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Small Business Health Insurance Plans

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Sorting through your options and choosing among available small business health insurance plans can be a tedious job at best. You have to consider several key items before you decide on a plan, which means you would be best served with getting help when comparing small business health plans. You need to get the best coverage for you and your employees, so take the necessary time to figure out what is your best group health plan coverage option.

The easiest way to sort through small business health plans is to request FREE, no-obligation quotes through NetQuote, the Internet's leading insurance marketplace. By completing one secure online form on NetQuote's website, you quickly hear back from several local or national insurance agents that are able to explain your available health plans for small business options. This makes the process of finding the best group health coverage much simpler and quicker than sorting through the options on your own.


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Analyzing Small Business Health Insurance Plans

There are some basic questions you need to answer when comparing small business health insurance plans, such as:

  • Frequency of medical care - A plan that isn't used very often can have a higher deductible than one anticipated to be used with greater frequency. The higher the annual deductible, generally the lower the monthly premium, but the greater responsibility you are taking for paying for your medical care.
  • Special coverage needs - Does your small business health insurance plan need to cover items such as maternity, drug prescriptions, and eye care? The more benefits a particular plan has, the more expensive it will be. Don't pay for coverage that won't be utilized.
  • Level of care needed - Do you need coverage for just major accidents or injuries, or do you need coverage for minor issues and preventative care? The more you intend on using your plan, the lower the deductible should be. However, with a lower deductible comes a higher monthly premium. Determine the level of care you need, and the level of deductible you can live with.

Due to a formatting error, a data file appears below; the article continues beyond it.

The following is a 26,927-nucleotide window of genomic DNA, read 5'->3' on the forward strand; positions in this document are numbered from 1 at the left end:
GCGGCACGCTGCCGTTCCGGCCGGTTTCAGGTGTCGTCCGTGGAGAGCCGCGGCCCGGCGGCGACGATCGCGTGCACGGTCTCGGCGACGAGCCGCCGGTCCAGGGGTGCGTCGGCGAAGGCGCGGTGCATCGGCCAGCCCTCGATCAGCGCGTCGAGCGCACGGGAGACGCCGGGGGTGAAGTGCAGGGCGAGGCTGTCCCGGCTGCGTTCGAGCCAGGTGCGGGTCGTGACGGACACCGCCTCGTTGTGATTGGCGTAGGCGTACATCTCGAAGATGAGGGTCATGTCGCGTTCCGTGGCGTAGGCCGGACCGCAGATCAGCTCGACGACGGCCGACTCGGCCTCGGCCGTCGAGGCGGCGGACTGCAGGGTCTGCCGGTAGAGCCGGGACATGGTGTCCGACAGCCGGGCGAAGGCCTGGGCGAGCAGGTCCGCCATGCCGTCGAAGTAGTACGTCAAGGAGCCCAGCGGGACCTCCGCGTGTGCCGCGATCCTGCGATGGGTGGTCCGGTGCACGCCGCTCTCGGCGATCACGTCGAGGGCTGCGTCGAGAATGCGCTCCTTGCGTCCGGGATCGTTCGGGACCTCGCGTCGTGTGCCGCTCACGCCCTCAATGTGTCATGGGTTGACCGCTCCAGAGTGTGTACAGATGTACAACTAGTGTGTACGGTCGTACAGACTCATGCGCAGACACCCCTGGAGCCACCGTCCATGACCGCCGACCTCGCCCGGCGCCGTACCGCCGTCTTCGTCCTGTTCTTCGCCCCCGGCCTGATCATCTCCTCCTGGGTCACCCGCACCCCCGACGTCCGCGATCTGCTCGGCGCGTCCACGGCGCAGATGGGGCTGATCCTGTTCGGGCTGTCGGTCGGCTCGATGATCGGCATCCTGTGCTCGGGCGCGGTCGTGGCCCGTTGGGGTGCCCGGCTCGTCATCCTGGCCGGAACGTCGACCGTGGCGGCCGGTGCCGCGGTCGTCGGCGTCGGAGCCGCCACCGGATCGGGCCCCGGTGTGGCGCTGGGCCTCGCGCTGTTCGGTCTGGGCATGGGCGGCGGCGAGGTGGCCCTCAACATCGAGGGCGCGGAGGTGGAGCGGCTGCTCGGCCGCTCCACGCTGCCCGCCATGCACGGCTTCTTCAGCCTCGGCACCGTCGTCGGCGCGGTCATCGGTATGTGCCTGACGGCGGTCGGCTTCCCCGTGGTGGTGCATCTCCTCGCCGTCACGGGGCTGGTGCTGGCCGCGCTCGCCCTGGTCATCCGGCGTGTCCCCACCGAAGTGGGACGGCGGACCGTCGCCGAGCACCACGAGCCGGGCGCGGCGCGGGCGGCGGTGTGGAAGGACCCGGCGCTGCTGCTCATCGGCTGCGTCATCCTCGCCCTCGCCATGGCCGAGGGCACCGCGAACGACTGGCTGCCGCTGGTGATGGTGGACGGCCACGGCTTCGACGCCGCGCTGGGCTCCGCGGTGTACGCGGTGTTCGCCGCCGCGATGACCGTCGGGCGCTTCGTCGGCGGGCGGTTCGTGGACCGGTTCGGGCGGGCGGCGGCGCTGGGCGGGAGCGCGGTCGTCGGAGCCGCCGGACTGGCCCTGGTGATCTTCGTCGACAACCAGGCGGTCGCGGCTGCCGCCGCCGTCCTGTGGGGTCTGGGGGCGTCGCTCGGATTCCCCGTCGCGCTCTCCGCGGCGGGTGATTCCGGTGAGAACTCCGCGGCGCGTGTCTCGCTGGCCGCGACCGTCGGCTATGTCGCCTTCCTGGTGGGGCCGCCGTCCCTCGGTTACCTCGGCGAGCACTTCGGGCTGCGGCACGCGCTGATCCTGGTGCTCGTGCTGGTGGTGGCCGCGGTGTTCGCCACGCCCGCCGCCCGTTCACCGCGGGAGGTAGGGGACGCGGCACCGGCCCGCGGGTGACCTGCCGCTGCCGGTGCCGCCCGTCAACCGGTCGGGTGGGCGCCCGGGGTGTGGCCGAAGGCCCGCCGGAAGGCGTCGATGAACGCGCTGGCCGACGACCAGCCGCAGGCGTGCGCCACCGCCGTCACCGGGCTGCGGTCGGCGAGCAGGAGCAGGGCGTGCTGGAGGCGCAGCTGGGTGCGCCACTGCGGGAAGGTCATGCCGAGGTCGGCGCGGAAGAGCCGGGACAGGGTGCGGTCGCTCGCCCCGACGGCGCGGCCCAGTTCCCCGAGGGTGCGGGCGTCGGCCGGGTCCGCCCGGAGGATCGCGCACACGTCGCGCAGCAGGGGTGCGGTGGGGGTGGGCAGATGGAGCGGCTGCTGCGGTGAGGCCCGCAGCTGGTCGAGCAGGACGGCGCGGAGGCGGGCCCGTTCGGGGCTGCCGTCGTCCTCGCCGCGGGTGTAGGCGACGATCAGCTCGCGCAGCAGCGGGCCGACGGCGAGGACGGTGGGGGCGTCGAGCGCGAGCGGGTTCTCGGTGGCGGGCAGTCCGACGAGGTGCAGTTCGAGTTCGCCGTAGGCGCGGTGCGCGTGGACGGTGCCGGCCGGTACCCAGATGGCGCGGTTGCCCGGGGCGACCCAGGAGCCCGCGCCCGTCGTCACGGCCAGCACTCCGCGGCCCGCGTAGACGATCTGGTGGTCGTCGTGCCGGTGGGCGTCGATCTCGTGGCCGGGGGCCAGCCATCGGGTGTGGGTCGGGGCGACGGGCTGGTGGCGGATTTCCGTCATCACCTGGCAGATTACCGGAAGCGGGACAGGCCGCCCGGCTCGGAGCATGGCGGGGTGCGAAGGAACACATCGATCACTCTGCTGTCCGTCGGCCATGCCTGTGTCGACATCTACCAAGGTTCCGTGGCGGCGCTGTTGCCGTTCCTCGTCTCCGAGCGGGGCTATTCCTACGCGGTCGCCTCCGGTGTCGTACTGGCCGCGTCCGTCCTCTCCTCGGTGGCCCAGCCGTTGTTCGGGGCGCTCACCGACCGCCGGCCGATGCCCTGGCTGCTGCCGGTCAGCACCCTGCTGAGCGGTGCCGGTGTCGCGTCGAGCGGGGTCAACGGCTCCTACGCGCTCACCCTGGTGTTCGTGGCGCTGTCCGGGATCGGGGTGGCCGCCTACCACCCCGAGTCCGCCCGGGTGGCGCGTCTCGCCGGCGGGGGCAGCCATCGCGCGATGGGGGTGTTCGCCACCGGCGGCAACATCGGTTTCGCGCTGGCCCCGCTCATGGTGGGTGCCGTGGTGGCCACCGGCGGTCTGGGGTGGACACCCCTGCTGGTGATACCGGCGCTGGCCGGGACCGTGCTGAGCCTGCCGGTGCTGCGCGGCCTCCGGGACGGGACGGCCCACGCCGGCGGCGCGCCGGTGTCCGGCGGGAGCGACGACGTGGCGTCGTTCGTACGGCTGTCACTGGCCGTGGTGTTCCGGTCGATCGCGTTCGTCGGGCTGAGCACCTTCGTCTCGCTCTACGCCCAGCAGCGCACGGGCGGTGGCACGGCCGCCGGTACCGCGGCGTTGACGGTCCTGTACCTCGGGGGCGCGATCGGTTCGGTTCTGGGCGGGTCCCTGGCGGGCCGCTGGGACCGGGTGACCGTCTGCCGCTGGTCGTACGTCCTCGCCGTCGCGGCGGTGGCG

• Control over choosing doctors - Some small business health plans let you see whatever medical provider you wish, while others require you to have a primary care physician that refers you to other doctors. Determine how much flexibility you want in determining which doctors you want to see, without getting a referral first. This will determine what kind of group health plan you want.

The above questions are just some of the questions you should answer when searching for a medical plan. Fortunately, when you use NetQuote, you are hooked up with insurance professionals that can easily guide you through the process of choosing the right plan for your situation, making the whole process fairly easy.

Small Business Health Plan Quotes

Finding health plans for small business can be confusing, especially if you don't have a background in health insurance. This is where NetQuote steps in to lend a hand. By connecting you with insurance agents that know small business health insurance plans inside and out, NetQuote lets you spend less time wading through health coverage options and more time concentrating on what you do best - running your business. You can request FREE, no-obligation quotes through NetQuote, giving you the ability to discuss your medical plan needs with a professional.

Visit NetQuote to request your FREE, no-obligation small business health insurance plan quotes today!


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Employee Group Health Insurance Highlights

  • Health insurance is an extremely popular employment benefit that both current and prospective employees covet. By offering a group medical plan, an employer positions themselves to attract the highest quality workers, as well as keep those that they currently have.
  • A company offering a group health plan is usually required to pay at least half of the premium for their employees, and can help pay additional costs for other family members, should they choose.
  • There are a variety of tax deductions that a company offering employee health coverage may be entitled to (consult with an accountant on the details). This includes federal tax credits, assuming the company meets the following criteria: It has less than 25 full-time employees (or the equivalent number of part-time employees), average employee annual income is under $50,000, and at least half of the employee premiums must be picked up by the company itself.
  • A business must meet the following requirements in order to be eligible to offer its employees group health coverage: 1 - It must be a legitimate business entity (LLC, corporation, or has filed a DBA) that was formed for a reason other than just to get group medical coverage. 2 - It must have at least two full-time employees, which includes owners, officers, partners, and "regular" employees. However, some states allow a company consisting of only one employee to be eligible for a group plan, assuming it meets certain criteria. 3 - There must be a certain percentage of eligible employees choosing to participate in the plan (percentage can vary depending on state and/or provider). 4 - The business has to contribute at least a certain amount of the premium (generally 50%) for each employee, but can contribute more, should it desire.
  • The number of employees a company has will determine what type of group plan it will be applying for. Small employer plans are for companies with 50 or less employees, while large employer plans are for companies with more than 50 employees.